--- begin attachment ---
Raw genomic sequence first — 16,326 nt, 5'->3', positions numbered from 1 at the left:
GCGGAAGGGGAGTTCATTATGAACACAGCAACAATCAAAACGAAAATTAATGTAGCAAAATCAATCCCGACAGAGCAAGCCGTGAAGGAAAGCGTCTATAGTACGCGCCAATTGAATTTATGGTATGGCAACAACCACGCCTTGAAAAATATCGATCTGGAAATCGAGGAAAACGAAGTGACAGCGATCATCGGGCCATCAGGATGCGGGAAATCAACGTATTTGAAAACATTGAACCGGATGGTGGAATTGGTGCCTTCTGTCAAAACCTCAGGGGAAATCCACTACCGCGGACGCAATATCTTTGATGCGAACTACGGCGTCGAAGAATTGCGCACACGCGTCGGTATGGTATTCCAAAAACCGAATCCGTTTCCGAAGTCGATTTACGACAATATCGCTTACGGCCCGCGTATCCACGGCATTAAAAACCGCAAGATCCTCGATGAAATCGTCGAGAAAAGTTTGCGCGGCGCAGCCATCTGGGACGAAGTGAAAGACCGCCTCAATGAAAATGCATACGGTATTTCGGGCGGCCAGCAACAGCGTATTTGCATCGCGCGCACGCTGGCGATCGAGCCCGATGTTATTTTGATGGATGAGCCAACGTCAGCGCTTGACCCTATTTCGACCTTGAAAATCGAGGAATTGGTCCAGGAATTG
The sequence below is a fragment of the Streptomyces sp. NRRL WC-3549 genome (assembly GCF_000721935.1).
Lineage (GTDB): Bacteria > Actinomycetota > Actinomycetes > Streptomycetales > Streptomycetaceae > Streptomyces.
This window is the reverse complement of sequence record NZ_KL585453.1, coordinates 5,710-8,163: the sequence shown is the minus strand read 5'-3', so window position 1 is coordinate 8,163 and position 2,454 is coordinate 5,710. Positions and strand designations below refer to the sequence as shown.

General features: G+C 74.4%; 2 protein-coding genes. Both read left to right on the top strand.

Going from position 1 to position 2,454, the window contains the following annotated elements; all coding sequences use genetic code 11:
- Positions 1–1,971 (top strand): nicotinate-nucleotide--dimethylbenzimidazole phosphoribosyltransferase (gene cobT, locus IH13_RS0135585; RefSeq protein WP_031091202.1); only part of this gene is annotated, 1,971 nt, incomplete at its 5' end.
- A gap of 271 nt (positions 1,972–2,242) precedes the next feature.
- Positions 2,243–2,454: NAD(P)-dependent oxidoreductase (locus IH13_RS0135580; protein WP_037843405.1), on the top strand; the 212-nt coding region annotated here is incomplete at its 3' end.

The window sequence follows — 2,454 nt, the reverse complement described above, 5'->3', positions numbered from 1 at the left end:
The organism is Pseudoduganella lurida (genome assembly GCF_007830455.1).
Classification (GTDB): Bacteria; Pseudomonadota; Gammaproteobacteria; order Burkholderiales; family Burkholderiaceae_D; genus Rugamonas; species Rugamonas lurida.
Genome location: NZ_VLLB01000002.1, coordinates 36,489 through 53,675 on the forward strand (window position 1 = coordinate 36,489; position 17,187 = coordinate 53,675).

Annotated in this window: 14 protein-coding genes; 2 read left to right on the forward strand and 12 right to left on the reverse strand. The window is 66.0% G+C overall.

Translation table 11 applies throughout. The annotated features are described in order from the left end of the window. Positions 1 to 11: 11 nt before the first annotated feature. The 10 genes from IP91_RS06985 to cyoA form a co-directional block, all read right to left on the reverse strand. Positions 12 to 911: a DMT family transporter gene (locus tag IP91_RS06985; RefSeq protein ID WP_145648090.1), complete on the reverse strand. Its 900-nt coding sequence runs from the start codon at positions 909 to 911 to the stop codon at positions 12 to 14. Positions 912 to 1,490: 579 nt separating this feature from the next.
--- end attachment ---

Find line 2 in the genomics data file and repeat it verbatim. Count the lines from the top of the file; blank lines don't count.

GCGGAAGGGGAGTTCATTATGAACACAGCAACAATCAAAACGAAAATTAATGTAGCAAAATCAATCCCGACAGAGCAAGCCGTGAAGGAAAGCGTCTATAGTACGCGCCAATTGAATTTATGGTATGGCAACAACCACGCCTTGAAAAATATCGATCTGGAAATCGAGGAAAACGAAGTGACAGCGATCATCGGGCCATCAGGATGCGGGAAATCAACGTATTTGAAAACATTGAACCGGATGGTGGAATTGGTGCCTTCTGTCAAAACCTCAGGGGAAATCCACTACCGCGGACGCAATATCTTTGATGCGAACTACGGCGTCGAAGAATTGCGCACACGCGTCGGTATGGTATTCCAAAAACCGAATCCGTTTCCGAAGTCGATTTACGACAATATCGCTTACGGCCCGCGTATCCACGGCATTAAAAACCGCAAGATCCTCGATGAAATCGTCGAGAAAAGTTTGCGCGGCGCAGCCATCTGGGACGAAGTGAAAGACCGCCTCAATGAAAATGCATACGGTATTTCGGGCGGCCAGCAACAGCGTATTTGCATCGCGCGCACGCTGGCGATCGAGCCCGATGTTATTTTGATGGATGAGCCAACGTCAGCGCTTGACCCTATTTCGACCTTGAAAATCGAGGAATTGGTCCAGGAATTG